Boasting a gastronomic history of some ten centuries, that Meditteranean morsel known as Catalan cuisine is stunningly simple and seasonal. A rich culinary tradition that predates medieval times, the first book of Catalan recipes was the Llibre de Sent Sovi (1324). In its own inimitable fashion, this cuisine has managed to incorporate foods that have arrived through contact with other cultures via trade, conquest or regional cross-pollination. Catalan food can boast of aristocracy and nobility yet remain rustic…where both complexity and modesty are revered.


1/4 C raisins

2-3 T olive oil
3 garlic cloves, peeled and crushed
1/4 C pine nuts
1/4 C dried apricots, thinly sliced

2 spinach bunches (about 2 lbs), stemmed, well rinsed and drained
Sea salt and freshly ground pepper

Place raisins in bowl. Cover with hot water and let soak 10 minutes in order to plump, then drain.

Heat olive oil in heavy large Dutch oven or a deep heavy skillet over medium heat. Add garlic and cook until golden, about 4 minutes. Discard garlic. Increase heat to medium high and add pine nuts until they are slightly brown. Then add raisins and apricots and toss to coat well. Add the spinach and sauté very quickly for a couple of minutes until it begins to wilt, stirring occasionally. Remember, the spinach will continue to wilt off the heat. Season to taste with salt and pepper and serve immediately.

God forgives the sin of gluttony.
~Catalan proverb

Catalonia, formerly encompassing areas of what is now northeast Spain and southwest France, is now an “autonomous community” situated in northeast Spain. It has even been conferred this quasi sovereign status by law (the Statute of Autonomy of Catalonia, first passed in 1979 and later approved by referendum in 2006). Despite uncertain etymology, the word Catalonia is probably derived from “land of castles.”

Catalonia went through the usual Iberian progression: first the Greeks, then the Romans, followed by the Visigoths with a visit by the Moors. Already the makings of a culinary olio. Independent Catalan culture started to develop in the late Middle Ages stemming from a number of fiefdoms organized throughout northern Catalonia which were ruled by Frankish vassals nominated by the king of France. The region gradually became independent from French rule. In the 13th century, the king of France formally relinquished his feudal lordship over Catalonia to James I, king of Aragon (which flanks Catalonia to the west). Centuries later, Northern Catalonia (Catalunya Nord) was ceded by Spain to France through the 1659 Treaty of the Pyrenees thus creating the triangular wedge that is French Catalonia and recognizable today as the ancient region Roussillon.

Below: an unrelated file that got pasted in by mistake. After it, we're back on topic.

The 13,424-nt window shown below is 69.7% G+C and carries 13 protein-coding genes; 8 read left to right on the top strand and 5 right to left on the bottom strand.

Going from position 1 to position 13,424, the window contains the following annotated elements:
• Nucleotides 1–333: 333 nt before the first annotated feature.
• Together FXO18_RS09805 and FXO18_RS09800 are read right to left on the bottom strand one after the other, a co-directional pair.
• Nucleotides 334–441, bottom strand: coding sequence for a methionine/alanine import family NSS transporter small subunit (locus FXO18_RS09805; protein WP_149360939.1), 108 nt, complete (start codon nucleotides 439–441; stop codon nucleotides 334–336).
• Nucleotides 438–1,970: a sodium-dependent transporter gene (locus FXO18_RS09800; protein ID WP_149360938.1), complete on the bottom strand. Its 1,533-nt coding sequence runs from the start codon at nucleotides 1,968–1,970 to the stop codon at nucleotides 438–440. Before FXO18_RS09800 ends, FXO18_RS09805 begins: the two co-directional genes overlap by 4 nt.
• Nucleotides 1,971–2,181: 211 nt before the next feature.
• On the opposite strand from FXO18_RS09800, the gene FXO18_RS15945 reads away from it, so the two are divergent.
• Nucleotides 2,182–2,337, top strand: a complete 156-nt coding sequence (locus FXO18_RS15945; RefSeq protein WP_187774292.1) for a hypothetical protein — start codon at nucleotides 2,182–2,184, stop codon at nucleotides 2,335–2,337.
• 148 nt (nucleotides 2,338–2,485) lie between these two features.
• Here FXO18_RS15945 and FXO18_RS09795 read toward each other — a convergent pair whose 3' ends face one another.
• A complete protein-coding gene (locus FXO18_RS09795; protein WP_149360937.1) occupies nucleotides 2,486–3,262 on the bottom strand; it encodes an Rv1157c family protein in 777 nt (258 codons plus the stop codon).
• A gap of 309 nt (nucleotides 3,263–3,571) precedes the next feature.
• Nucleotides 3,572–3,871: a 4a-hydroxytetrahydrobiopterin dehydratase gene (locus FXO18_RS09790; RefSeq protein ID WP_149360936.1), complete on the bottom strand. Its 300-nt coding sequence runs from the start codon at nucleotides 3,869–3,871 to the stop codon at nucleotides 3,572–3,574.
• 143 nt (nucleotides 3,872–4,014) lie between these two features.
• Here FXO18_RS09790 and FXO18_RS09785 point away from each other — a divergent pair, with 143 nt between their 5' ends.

The point of this meandering path is that gastronomy is about regions, not nations or countries. So, despite their distinct characters, it is little surprise that Catalonia and Languedoc-Roussillon have shared and borrowed not just cultural traits, but also culinary influences freely. Few deny the nexus between the soulful food of northeast Spain and southwest France.

Escalivar means “to cook slowly in hot ashes.” An apt description for prolonged foreplay. The vegetables in an escalivada can be roasted, but are preferable grilled as it imparts that smoky charcoal flavor which is the essence of the dish. The ending “-ada” denotes a Catalan tradition of a collective meal for many, served family style.


2 medium eggplants, cut in half lengthwise
2 medium yellow onions, sliced thick
2 red bell peppers, cut in half lengthwise
4 large ripe tomatoes, cut in half
Extra virgin olive oil, for brushing

1 T sherry vinegar
1/2 C extra virgin olive oil
1 plump, fresh garlic clove, minced
1 T capers, drained
Sea salt and freshly ground pepper

Prepare charcoal grill to between medium and medium high heat.

Brush the vegetables with olive oil and roast over the grill until soft, turning once. You likely will need to remove the eggplants, peppers and tomatoes before the onions. The skin of the peppers should be blackened. The skins of the vegetables should be loose. When they are cool enough to handle, peel the skin off with your fingers. Stem and seed the peppers, and remove the tops of the eggplants and tomatoes with a knife. Cut or tear the peppers into strips and the tomatoes and eggplants into rough pieces. If necessary, slice the onions a little thinner. Mix the vegetables together with the vinaigrette and then arrange in a colorful fashion on a serving platter. Season to taste with salt and pepper.

Place garlic and 1 teaspoon sea salt into a mortar and, using a pestle, pound into a smooth paste. In a small bowl add olive oil, sherry vinegar, garlic paste and capers. Whisk thoroughly.

Hangs well with grilled meats. Serve hot or room temperature.